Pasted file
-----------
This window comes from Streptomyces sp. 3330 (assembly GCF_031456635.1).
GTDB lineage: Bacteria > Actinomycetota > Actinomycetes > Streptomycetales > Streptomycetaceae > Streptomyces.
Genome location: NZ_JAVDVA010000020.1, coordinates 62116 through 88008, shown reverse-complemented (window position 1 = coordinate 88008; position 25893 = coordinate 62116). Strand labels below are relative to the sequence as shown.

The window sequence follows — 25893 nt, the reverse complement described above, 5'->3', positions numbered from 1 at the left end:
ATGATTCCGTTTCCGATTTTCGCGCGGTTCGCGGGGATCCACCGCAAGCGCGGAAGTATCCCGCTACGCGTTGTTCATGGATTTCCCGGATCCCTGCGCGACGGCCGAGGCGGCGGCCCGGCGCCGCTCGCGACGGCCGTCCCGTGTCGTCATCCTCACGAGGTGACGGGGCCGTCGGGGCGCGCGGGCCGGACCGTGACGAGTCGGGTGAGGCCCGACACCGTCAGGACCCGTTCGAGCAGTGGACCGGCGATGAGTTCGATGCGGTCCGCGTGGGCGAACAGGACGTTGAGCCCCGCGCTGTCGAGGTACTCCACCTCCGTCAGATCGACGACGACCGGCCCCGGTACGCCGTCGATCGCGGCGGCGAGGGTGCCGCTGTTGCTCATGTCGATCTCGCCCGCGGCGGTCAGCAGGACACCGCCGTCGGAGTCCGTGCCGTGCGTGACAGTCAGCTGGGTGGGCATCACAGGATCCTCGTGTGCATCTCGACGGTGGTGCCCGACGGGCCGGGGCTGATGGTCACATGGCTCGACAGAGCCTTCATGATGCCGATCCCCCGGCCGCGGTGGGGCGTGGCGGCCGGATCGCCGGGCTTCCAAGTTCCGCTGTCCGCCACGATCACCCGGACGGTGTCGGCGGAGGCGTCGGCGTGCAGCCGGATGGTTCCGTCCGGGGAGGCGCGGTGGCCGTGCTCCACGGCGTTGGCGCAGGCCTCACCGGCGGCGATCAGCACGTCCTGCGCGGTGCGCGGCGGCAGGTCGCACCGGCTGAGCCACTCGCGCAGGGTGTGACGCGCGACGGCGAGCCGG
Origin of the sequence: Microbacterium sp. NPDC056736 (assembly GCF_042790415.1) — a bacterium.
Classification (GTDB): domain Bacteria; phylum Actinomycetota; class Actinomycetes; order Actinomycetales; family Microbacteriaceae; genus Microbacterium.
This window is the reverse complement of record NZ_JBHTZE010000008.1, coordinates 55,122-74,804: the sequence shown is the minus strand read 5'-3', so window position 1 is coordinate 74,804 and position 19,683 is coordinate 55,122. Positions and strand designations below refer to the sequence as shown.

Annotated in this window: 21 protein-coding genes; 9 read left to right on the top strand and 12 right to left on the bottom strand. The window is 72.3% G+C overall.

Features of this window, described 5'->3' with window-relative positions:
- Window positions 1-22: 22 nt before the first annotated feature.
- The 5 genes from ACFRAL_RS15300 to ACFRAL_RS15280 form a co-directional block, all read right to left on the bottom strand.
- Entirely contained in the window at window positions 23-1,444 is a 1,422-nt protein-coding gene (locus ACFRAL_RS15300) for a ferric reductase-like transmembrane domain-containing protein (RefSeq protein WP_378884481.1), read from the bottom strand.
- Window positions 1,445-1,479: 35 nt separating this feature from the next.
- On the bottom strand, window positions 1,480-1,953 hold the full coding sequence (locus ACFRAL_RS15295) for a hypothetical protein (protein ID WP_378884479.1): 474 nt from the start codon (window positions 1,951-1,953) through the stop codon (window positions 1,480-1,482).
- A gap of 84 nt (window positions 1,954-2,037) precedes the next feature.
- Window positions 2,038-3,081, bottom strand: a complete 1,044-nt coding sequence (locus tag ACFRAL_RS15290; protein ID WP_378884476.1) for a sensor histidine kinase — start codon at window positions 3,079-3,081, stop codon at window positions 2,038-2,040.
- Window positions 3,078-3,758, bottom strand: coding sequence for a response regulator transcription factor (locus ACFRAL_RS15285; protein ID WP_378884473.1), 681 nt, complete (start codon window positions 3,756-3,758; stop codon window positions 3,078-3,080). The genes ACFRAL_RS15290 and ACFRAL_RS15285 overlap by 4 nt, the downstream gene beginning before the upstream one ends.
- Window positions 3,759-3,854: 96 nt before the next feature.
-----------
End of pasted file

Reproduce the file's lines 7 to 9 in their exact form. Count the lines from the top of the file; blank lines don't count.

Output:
Classification (GTDB): domain Bacteria; phylum Actinomycetota; class Actinomycetes; order Actinomycetales; family Microbacteriaceae; genus Microbacterium.
This window is the reverse complement of record NZ_JBHTZE010000008.1, coordinates 55,122-74,804: the sequence shown is the minus strand read 5'-3', so window position 1 is coordinate 74,804 and position 19,683 is coordinate 55,122. Positions and strand designations below refer to the sequence as shown.

Annotated in this window: 21 protein-coding genes; 9 read left to right on the top strand and 12 right to left on the bottom strand. The window is 72.3% G+C overall.